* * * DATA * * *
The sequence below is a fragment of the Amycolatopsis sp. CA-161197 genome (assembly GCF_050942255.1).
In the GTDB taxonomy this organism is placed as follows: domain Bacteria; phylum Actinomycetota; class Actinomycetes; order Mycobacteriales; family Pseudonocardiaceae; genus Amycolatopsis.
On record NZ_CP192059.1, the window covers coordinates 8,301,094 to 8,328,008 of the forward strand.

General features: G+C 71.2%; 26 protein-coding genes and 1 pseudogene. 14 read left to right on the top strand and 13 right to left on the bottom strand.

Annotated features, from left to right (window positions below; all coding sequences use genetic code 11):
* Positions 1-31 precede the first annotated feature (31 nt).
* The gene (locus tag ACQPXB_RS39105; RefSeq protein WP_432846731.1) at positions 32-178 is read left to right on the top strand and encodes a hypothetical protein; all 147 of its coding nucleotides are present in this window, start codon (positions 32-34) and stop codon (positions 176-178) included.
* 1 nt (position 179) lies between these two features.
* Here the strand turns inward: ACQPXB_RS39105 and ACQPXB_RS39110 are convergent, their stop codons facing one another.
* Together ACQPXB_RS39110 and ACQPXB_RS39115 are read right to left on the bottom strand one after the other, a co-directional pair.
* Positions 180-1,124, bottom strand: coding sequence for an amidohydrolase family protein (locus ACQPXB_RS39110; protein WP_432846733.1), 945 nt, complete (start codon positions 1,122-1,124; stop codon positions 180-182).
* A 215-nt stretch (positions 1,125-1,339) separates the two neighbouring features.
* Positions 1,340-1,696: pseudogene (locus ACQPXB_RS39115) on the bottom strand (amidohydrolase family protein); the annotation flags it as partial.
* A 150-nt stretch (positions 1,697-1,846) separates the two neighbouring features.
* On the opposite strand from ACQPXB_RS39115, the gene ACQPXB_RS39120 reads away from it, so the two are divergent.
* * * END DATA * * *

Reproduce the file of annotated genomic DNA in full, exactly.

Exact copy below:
The sequence below is a fragment of the Amycolatopsis sp. CA-161197 genome (assembly GCF_050942255.1).
In the GTDB taxonomy this organism is placed as follows: domain Bacteria; phylum Actinomycetota; class Actinomycetes; order Mycobacteriales; family Pseudonocardiaceae; genus Amycolatopsis.
On record NZ_CP192059.1, the window covers coordinates 8,301,094 to 8,328,008 of the forward strand.

General features: G+C 71.2%; 26 protein-coding genes and 1 pseudogene. 14 read left to right on the top strand and 13 right to left on the bottom strand.

Annotated features, from left to right (window positions below; all coding sequences use genetic code 11):
* Positions 1-31 precede the first annotated feature (31 nt).
* The gene (locus tag ACQPXB_RS39105; RefSeq protein WP_432846731.1) at positions 32-178 is read left to right on the top strand and encodes a hypothetical protein; all 147 of its coding nucleotides are present in this window, start codon (positions 32-34) and stop codon (positions 176-178) included.
* 1 nt (position 179) lies between these two features.
* Here the strand turns inward: ACQPXB_RS39105 and ACQPXB_RS39110 are convergent, their stop codons facing one another.
* Together ACQPXB_RS39110 and ACQPXB_RS39115 are read right to left on the bottom strand one after the other, a co-directional pair.
* Positions 180-1,124, bottom strand: coding sequence for an amidohydrolase family protein (locus ACQPXB_RS39110; protein WP_432846733.1), 945 nt, complete (start codon positions 1,122-1,124; stop codon positions 180-182).
* A 215-nt stretch (positions 1,125-1,339) separates the two neighbouring features.
* Positions 1,340-1,696: pseudogene (locus ACQPXB_RS39115) on the bottom strand (amidohydrolase family protein); the annotation flags it as partial.
* A 150-nt stretch (positions 1,697-1,846) separates the two neighbouring features.
* On the opposite strand from ACQPXB_RS39115, the gene ACQPXB_RS39120 reads away from it, so the two are divergent.